BTW a few things you failed about the Swiss system:

    Swiss insurance companies offer the mandatory basic plan on a not-for-profit basis, although they are permitted to earn a profit on supplemental plans.
    The Swiss government does not "ration care" -- that populist bogeyman in the American debate -- but it does keep down overall spending by regulating drug prices and fees for lab tests and medical devices. It also requires patients to share some costs -- at a higher level than in the United States -- so they have an incentive to avoid unnecessary treatments.
    In some cases, employers contribute part of the insurance premium, but, unlike in the United States, they do not receive a tax break for it.

    I saw that, too, and decided it would (5.00 / 1) (#14)
    by Anne on Tue Sep 21, 2010 at 12:15:09 PM EST
    be just "details, details" in the eyes of those who don't want to be bothered getting beyond the headlines.

    The Congress isn't willing to really regulate the insurance industry, and unless and until it is, this horrible "game" will go on - and we will be the ones who suffer.

    Can hardly wait for the year-end profit reports...


    Part not true (none / 0) (#16)
    by TeresaInSnow2 on Tue Sep 21, 2010 at 12:38:58 PM EST
    Switzerland does ration care in some areas.  For instance, national mammography screening is offered every two years to women over 50.  When even such a guideline was proposed here in the US, it was met with such huge protest about care rationing that the govt almost denied proposing it....

    I suspect there are more examples; this is just the one I can easily recall.


    Even in U.S. we have guidelines on what care can (5.00 / 5) (#19)
    by MO Blue on Tue Sep 21, 2010 at 01:01:29 PM EST
    be given and how often tests can occur. In the case of mammography screening, IIRC our guidelines are more generous than most European countries for women who have insurance or are able to access some of the free services made available by various cancer organizations. OTOH we currently ration care by financial ability to pay for tests or treatment.

    The Swiss, per the article, use another method to insure doctors do not order unlimited tests or drugs.

    Dr. Schurter also fears a so-called blue letter, a warning from an insurance company that she is prescribing too many drugs or expensive procedures.

    If doctors cannot justify their treatments, they can be forced to repay insurers for a portion of the medical services prescribed. And while prescriptions are covered, the government has insisted that consumers fork over a 20 percent co-payment if they want brand-name drugs, rather than 10 percent for generics.
    ...the Swiss health insurers are not shy about using their muscle with physicians.

    Pius Gyger, director of health economics and health policy at Helsana, the country's biggest insurer, cannot suppress a smile when asked about the effectiveness of the so-called blue letters.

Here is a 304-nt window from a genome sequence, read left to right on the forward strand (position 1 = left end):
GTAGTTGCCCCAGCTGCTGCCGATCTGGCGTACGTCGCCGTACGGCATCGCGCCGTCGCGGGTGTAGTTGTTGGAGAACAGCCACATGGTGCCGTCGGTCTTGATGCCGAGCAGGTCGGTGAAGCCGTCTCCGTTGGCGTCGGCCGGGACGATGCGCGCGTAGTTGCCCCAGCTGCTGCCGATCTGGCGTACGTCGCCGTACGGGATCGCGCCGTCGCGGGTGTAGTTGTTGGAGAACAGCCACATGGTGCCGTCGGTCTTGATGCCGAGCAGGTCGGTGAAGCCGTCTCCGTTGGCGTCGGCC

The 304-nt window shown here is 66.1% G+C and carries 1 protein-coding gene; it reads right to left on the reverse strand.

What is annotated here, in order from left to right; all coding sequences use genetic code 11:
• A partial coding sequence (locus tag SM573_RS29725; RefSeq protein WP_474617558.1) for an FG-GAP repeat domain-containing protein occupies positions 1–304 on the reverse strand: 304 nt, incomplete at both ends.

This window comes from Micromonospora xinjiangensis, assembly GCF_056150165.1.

"If there's something strange, we knock at the doctor's door," he said. "For doctors, it's an incentive to treat economically, but often perceived as a threat."

    He estimates that only about 3 percent of doctors get the letters and that fewer than 1 percent actually have to return money. Still, Mr. Gyger said, "it's an easy exercise for us and it has an effect."  

    Since "the Swiss are healthier than Americans, and surveys indicate that Swiss people are generally happy with their system", the above mentioned practices may not have a major impact on the quality of care that people receive.


    another reason (none / 0) (#2)
    by CST on Tue Sep 21, 2010 at 11:01:26 AM EST
    to keep the Rethugs from controlling Congress.  If we can.

    That second proposal (and maybe third?) seems veto-able.

    It's the first one that's the real concern.

    All of this will be an issue if we lose the presidency.  The only way any of it will stick is if we hold the house, senate, and pres long enough for this to become the "status quo" and people will see the benefits, get use to it, and fight losing it.  That's one of the major issues with the start date for a lot of this being 2014.

    Well, sadly, (none / 0) (#7)
    by vicndabx on Tue Sep 21, 2010 at 11:22:03 AM EST
    I doubt many of us Americans were prepared to make the hard sacrifices necessary to truly do anything else.

    Further, with the economy in recession, setting the country up for job losses in the future would not be a good thing.

    Will the republicans repeal any of this?  I doubt it.  The pre-existing condition stuff alone is a huge positive for many.  

    So it was never (5.00 / 5) (#12)
    by Big Tent Democrat on Tue Sep 21, 2010 at 12:03:40 PM EST
    "the greatest progressive accomplishment in 40 years?"

    Oh please (none / 0) (#13)
    by cawaltz on Tue Sep 21, 2010 at 12:12:23 PM EST
    Tell me the Republicans and Democrats will keep MY favorite part of the health care deal.